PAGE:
Mayumi and Richard Heene, parents of Falcon (aka 'Balloon Boy'), entered guilty pleas on Friday in connection with the incident several weeks ago when they lied to the authorities about their son's whereabouts. The mother pleaded guilty to a class three misdemeanor; the father pleaded guilty to a felony. Had Mayumi pleaded guilty to a felony instead of a misdemeanor, after serving her criminal sentence, Immigration and Customs Enforcement would then place an immigration detainer on her before deporting her to Japan, the country of her birth. So how did Mayumi Heene manage to steer clear of detention and deportation?
We are all too familiar with the saga of Balloon Boy. The image that comes to mind is that of a flying saucer-styled helium balloon careening across the sky, allegedly carrying a 6-year old boy, if frantic calls to 911 were to be believed. Flights in the Denver metro area were diverted. An extensive search was mounted, at taxpayers' expense. As it turned out, the minor child was in the family attic, out of harm's way, through it all. The theatrics were all part of a grand scheme hatched by the parents, former participants in a reality TV show Wife Swap, to drum up interest for a new reality series.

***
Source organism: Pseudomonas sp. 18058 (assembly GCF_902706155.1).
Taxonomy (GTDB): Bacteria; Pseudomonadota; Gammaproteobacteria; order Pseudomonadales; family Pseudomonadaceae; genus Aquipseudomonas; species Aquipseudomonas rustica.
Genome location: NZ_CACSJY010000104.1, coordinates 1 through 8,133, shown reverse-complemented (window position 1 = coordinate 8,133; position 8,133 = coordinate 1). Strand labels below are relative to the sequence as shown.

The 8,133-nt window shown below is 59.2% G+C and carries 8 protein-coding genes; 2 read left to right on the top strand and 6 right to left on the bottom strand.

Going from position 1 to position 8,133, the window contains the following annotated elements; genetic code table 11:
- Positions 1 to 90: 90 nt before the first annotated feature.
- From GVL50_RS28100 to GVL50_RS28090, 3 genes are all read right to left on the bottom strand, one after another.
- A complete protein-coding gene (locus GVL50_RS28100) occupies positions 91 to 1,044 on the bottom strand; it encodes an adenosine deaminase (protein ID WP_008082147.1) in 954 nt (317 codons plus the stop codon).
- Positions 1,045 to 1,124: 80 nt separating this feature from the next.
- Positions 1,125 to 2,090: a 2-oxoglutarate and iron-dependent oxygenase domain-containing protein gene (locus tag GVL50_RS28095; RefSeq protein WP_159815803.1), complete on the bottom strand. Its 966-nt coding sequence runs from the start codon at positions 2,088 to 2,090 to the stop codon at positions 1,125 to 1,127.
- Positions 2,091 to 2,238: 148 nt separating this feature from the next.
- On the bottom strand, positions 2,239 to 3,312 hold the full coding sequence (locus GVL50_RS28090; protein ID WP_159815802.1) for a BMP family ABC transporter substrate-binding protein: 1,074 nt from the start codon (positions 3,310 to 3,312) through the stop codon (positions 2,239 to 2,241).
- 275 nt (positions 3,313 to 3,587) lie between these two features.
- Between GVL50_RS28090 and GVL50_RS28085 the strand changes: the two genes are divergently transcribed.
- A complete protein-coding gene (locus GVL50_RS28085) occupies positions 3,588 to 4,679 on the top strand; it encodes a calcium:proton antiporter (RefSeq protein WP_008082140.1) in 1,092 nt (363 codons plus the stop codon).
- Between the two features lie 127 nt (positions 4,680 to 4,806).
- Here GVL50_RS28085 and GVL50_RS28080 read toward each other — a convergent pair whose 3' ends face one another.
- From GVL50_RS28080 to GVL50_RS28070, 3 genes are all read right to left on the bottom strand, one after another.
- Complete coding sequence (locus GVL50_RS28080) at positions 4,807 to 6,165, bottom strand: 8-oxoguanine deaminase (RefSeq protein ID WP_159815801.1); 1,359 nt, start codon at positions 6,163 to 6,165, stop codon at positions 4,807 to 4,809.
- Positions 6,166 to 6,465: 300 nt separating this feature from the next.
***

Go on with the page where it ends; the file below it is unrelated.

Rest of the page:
Richard Heene pleaded guilty to attempting to influence a public servant; Mayumi pleaded guilty to making a false report to authorities. In a statement last week, the family lawyer David Lane said that going to trial "would have put the family at grave risk of seeing a loving, caring, compassionate wife and mother ripped from the family and deported." So the couple decided to seek the plea deal. If only this rationale was applied consistently to all cases.
Last month I released a report, The Faces of Detention and Deportation: A Report on the Forced Repatriation of Immigrants from the English-Speaking Caribbean, highlighting the plight in the Caribbean-American community where families are being torn apart by detention and deportation. Heads of household and breadwinners are being deported, leaving behind caregivers and their U.S. citizen children. The nature of their offenses, according to a recent report by Department of Homeland Security, involve dangerous drugs, traffic offenses, simple assault and larceny. Yet keeping these families together does not appear to be a priority.
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